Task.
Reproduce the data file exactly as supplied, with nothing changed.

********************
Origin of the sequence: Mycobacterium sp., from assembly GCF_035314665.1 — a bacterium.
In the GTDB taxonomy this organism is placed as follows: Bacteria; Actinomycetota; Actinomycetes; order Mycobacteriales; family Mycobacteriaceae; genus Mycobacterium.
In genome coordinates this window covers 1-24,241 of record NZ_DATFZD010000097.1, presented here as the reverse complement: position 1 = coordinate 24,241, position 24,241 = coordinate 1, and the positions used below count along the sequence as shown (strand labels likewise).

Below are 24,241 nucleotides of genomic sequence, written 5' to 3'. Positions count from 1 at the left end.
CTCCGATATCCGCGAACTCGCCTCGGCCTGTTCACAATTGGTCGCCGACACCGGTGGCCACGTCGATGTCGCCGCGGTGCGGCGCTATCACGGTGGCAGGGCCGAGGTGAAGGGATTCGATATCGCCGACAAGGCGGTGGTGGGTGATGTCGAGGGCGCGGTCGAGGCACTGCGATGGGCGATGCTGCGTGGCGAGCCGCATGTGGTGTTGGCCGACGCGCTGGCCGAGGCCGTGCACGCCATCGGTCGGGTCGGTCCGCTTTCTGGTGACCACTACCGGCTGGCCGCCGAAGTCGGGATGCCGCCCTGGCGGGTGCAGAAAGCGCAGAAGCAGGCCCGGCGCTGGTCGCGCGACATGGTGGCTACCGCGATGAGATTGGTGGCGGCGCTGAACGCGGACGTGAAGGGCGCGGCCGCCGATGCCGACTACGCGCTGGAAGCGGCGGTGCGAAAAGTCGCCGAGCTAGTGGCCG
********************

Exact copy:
Origin of the sequence: Mycobacterium sp., from assembly GCF_035314665.1 — a bacterium.
In the GTDB taxonomy this organism is placed as follows: Bacteria; Actinomycetota; Actinomycetes; order Mycobacteriales; family Mycobacteriaceae; genus Mycobacterium.
In genome coordinates this window covers 1-24,241 of record NZ_DATFZD010000097.1, presented here as the reverse complement: position 1 = coordinate 24,241, position 24,241 = coordinate 1, and the positions used below count along the sequence as shown (strand labels likewise).

Below are 24,241 nucleotides of genomic sequence, written 5' to 3'. Positions count from 1 at the left end.
CTCCGATATCCGCGAACTCGCCTCGGCCTGTTCACAATTGGTCGCCGACACCGGTGGCCACGTCGATGTCGCCGCGGTGCGGCGCTATCACGGTGGCAGGGCCGAGGTGAAGGGATTCGATATCGCCGACAAGGCGGTGGTGGGTGATGTCGAGGGCGCGGTCGAGGCACTGCGATGGGCGATGCTGCGTGGCGAGCCGCATGTGGTGTTGGCCGACGCGCTGGCCGAGGCCGTGCACGCCATCGGTCGGGTCGGTCCGCTTTCTGGTGACCACTACCGGCTGGCCGCCGAAGTCGGGATGCCGCCCTGGCGGGTGCAGAAAGCGCAGAAGCAGGCCCGGCGCTGGTCGCGCGACATGGTGGCTACCGCGATGAGATTGGTGGCGGCGCTGAACGCGGACGTGAAGGGCGCGGCCGCCGATGCCGACTACGCGCTGGAAGCGGCGGTGCGAAAAGTCGCCGAGCTAGTGGCCG